3 Steps to Organize Student Data—and Find Joy

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3 Steps to Organize Student Data—and Find Joy

By Owen Willis     Oct 11, 2016

3 Steps to Organize Student Data—and Find Joy

This article is part of the guide: The Data Workout: How It’s Impacting Teaching and Learning.

In her New York Times Bestseller The Life-Changing Magic of Tidying Up, Marie Kondo describes organizing as “the act of restoring balance among people, their possessions, and the house they live in.” Through her KonMari Method, which consists of first discarding items that fail to bring you joy and then completely organizing your space, Kondo claims that you’ll never revert to clutter again.

In addition to the normal array of messy cubicles and cluttered desktops, many schools and districts have their own unique organizational challenge: data clutter. Part of the issue is that data organization is quite possibly the least-sexy conversation topic in education reform. At its root, though, persistent data clutter is the result of a knowledge gap—the people making the decisions about data aren’t familiar with the data itself or how it’s organized. Ask yourself:

  • Is your student information stored across multiple databases in SQL tables built ad-hoc as the data became available?
  • Is there only one person at your organization who knows how your data is collected and organized?
  • Do you expect your teachers to parse through dozens of student data reports to inform their classroom instruction?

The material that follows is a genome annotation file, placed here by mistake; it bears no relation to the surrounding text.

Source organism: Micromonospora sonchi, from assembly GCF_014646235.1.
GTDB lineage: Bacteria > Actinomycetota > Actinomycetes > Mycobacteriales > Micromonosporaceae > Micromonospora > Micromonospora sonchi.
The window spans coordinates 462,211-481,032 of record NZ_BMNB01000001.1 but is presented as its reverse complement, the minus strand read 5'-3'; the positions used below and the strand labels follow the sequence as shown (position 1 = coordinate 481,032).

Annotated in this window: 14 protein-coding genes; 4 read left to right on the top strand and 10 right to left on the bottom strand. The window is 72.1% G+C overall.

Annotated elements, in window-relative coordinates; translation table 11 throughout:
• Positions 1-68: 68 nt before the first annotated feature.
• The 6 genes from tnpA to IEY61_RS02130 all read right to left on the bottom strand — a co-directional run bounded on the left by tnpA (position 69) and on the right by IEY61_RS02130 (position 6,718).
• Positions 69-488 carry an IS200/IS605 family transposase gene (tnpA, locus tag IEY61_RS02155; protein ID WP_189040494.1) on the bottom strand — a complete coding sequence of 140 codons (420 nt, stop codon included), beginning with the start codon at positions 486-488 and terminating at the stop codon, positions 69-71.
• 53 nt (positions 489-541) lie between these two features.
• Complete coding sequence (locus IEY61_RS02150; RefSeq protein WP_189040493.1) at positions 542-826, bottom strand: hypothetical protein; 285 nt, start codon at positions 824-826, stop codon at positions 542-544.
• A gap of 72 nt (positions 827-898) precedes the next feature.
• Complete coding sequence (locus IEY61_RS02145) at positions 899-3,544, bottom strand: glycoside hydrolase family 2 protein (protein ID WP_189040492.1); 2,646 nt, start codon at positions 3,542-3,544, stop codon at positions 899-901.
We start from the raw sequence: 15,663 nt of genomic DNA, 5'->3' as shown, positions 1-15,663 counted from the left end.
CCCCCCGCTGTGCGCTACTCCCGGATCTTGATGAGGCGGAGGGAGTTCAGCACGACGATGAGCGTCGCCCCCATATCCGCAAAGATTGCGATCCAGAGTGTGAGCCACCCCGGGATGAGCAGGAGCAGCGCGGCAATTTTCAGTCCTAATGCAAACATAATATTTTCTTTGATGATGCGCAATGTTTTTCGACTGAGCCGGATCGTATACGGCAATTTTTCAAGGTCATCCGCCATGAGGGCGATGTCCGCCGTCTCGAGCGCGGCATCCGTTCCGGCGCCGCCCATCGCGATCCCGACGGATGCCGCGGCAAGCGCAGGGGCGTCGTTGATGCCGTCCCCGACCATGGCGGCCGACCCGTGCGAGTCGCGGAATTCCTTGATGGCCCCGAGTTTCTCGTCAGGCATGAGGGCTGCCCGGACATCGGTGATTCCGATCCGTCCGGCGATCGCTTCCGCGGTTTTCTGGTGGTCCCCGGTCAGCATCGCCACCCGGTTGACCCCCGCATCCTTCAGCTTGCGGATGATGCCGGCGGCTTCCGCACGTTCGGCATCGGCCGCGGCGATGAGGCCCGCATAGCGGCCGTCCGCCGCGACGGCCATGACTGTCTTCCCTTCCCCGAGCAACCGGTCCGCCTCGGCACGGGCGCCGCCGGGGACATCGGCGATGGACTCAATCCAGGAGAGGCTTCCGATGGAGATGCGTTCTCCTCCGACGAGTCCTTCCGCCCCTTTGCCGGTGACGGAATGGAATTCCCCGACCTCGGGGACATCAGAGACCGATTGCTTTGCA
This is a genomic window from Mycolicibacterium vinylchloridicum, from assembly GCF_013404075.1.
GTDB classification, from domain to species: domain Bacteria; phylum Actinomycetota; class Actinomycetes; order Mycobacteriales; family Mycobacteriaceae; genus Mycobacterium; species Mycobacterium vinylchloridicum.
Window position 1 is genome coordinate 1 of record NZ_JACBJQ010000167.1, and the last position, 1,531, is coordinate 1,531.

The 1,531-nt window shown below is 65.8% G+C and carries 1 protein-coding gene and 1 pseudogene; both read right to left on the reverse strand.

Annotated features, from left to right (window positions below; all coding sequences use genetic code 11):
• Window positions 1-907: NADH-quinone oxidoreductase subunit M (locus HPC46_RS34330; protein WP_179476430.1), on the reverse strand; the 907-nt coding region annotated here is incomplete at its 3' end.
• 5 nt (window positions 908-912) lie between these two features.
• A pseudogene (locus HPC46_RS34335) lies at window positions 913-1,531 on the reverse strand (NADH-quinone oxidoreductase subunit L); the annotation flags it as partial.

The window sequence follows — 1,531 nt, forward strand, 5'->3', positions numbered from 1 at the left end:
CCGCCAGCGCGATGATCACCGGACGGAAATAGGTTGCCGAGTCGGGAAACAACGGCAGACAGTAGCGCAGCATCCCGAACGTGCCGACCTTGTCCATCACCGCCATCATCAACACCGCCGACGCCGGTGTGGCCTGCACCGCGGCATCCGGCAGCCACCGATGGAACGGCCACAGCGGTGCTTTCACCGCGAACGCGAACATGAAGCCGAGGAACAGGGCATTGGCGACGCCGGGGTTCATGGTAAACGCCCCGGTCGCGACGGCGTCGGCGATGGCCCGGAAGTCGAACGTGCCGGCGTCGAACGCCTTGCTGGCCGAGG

If your answer to any of these questions is “Yes” or “I don’t know” or “Let me ask our data person,” then you could have data clutter.

Data clutter can prevent schools and districts from fully accessing the student data that they’ve spent countless hours and dollars collecting. It can neuter their ability to connect their data to third-party vendor applications, such as learning management systems, data administration tools or online learning platforms—and vice-versa. It can also waste significant amount of teacher time that could be better spent planning for or delivering instruction. Indeed, both physical and digital clutter have a significant impact on employee productivity and quality of work. In a worst-case scenario, I’ve seen data clutter completely halt a multi-million dollar state-level education data collection project after the loss of a single employee.

Given these barriers, how can schools and districts address their issues with data clutter?

1. Create a comprehensive data strategy

When it comes to beginning any decluttering effort, Kondo is clear: “If you tidy up in one shot, rather than little by little, you can dramatically change your mindset.” Before adopting a data model or making wholesale changes to your current data collection efforts, it’s essential for an organization to determine the purpose of and approach for its efforts. By crafting a comprehensive data strategy first, schools and districts can deliberately select the data they want to collect, how they want to store it, and determine what information to share with teachers, staff, and parents. Within this framework, they can make informed decisions about how to gather data and when to implement their new approach.

Understanding the importance of a thoughtful and cohesive plan, many school districts and charter school networks have hired Directors of Data Strategy to oversee the comprehensive overhaul of data usage in their districts. These include Tulsa Public Schools in Oklahoma, The Noble Network of Charter Schools in Chicago, and Uplift Education in Dallas, Texas, A number of the data strategy specialists have backgrounds with Teach for America or Education Pioneers, where they learned about education data from the bottom up.

2. Deliberately organize your student data